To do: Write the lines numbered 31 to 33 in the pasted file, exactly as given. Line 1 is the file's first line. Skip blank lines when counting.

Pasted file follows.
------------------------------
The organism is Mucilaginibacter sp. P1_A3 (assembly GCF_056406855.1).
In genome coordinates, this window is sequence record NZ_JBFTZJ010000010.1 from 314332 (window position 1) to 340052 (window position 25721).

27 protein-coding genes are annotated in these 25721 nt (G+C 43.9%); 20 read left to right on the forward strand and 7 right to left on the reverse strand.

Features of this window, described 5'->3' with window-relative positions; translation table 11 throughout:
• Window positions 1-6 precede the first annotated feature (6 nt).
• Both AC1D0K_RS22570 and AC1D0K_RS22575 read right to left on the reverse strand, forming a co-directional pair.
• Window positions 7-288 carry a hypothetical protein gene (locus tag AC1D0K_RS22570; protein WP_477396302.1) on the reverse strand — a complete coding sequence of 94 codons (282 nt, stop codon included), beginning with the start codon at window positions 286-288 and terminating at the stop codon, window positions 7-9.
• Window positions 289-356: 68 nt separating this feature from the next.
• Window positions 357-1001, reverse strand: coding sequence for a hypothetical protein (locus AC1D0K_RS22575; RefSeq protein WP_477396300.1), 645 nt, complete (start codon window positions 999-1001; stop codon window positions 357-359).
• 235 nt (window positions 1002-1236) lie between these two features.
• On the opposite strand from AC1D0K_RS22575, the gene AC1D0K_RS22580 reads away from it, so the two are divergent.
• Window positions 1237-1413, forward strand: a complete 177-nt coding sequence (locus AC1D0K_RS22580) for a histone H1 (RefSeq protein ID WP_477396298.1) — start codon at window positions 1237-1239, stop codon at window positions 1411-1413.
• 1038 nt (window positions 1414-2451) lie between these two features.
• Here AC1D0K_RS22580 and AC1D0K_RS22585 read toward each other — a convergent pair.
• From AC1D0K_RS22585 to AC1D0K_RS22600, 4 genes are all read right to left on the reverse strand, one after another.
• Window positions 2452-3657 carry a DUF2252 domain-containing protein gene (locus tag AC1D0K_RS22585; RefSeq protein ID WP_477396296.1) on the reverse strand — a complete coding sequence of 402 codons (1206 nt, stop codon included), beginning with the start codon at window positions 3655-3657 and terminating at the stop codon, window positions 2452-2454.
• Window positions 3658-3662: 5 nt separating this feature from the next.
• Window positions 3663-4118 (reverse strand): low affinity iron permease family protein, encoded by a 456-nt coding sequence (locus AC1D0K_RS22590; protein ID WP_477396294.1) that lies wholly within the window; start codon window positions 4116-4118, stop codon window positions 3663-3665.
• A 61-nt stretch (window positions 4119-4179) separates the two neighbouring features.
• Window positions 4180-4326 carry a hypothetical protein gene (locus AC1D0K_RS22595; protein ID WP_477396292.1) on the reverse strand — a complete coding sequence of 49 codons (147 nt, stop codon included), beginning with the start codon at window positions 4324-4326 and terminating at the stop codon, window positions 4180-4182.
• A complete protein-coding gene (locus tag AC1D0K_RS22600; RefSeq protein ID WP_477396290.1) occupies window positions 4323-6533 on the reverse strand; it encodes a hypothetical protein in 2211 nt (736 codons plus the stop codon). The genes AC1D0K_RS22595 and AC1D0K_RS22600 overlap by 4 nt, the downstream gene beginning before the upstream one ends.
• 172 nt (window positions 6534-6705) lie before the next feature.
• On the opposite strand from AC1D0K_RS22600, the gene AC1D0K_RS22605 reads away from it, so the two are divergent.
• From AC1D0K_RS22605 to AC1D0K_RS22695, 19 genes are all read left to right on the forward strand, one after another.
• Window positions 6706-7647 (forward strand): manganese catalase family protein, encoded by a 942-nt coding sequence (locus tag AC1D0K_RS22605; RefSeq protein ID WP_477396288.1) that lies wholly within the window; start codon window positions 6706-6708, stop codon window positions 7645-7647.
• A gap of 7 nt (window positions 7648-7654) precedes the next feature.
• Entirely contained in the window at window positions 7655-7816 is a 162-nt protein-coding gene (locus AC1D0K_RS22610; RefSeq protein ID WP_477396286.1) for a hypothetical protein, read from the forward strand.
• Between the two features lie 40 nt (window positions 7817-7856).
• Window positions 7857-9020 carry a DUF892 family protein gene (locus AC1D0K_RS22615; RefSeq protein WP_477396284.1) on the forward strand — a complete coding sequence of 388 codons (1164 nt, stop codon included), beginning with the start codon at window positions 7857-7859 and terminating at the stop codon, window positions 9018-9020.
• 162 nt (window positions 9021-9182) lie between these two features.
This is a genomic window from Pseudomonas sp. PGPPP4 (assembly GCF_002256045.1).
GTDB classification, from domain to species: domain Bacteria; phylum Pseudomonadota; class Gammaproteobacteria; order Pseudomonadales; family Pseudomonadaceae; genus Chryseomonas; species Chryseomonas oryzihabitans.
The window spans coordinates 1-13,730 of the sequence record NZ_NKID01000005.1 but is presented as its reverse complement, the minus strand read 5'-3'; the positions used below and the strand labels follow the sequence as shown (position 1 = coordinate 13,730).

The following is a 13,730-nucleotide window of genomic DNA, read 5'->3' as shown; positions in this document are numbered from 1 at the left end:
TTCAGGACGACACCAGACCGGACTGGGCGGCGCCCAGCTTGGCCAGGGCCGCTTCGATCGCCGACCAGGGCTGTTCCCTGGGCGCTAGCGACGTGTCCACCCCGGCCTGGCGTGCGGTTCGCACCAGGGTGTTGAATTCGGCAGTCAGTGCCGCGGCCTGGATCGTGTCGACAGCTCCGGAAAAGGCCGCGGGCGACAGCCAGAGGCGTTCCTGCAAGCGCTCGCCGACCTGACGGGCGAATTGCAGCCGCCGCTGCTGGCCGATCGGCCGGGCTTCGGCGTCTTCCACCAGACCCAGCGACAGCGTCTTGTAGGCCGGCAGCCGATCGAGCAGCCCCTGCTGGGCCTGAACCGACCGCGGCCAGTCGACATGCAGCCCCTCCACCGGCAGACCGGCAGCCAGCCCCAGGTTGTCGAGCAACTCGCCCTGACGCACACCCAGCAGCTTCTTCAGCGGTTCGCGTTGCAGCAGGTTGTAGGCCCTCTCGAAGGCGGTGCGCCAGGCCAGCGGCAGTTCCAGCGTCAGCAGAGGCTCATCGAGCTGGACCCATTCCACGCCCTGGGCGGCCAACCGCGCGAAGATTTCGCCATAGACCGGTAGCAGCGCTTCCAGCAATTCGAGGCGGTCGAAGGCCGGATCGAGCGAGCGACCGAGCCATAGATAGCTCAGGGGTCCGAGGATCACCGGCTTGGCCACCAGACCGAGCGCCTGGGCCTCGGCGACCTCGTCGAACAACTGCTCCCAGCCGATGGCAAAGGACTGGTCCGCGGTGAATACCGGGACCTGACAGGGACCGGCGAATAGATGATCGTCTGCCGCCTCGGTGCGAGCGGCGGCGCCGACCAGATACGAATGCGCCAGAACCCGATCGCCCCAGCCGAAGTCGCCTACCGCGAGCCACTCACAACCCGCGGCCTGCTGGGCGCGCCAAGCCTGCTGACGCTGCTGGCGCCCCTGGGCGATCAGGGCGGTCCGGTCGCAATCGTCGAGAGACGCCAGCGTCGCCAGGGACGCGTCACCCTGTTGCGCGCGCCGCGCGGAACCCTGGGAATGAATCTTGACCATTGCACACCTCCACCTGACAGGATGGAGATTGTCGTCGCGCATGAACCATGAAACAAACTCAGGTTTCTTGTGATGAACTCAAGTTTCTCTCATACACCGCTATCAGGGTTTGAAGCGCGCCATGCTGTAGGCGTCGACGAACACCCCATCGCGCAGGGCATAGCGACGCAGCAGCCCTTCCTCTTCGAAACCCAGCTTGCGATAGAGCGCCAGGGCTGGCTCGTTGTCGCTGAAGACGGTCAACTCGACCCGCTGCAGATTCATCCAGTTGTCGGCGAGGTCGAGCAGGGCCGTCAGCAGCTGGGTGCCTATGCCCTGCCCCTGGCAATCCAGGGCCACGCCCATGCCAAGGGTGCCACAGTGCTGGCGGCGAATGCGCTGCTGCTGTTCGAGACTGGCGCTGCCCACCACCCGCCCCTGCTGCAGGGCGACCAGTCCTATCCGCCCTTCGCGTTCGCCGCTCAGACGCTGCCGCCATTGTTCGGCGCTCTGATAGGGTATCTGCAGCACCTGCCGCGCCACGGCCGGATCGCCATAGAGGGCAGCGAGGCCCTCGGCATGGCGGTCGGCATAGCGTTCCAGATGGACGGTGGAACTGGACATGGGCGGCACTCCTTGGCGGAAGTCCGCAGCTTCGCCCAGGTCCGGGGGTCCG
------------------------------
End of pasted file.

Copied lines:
This is a genomic window from Pseudomonas sp. PGPPP4 (assembly GCF_002256045.1).
GTDB classification, from domain to species: domain Bacteria; phylum Pseudomonadota; class Gammaproteobacteria; order Pseudomonadales; family Pseudomonadaceae; genus Chryseomonas; species Chryseomonas oryzihabitans.
The window spans coordinates 1-13,730 of the sequence record NZ_NKID01000005.1 but is presented as its reverse complement, the minus strand read 5'-3'; the positions used below and the strand labels follow the sequence as shown (position 1 = coordinate 13,730).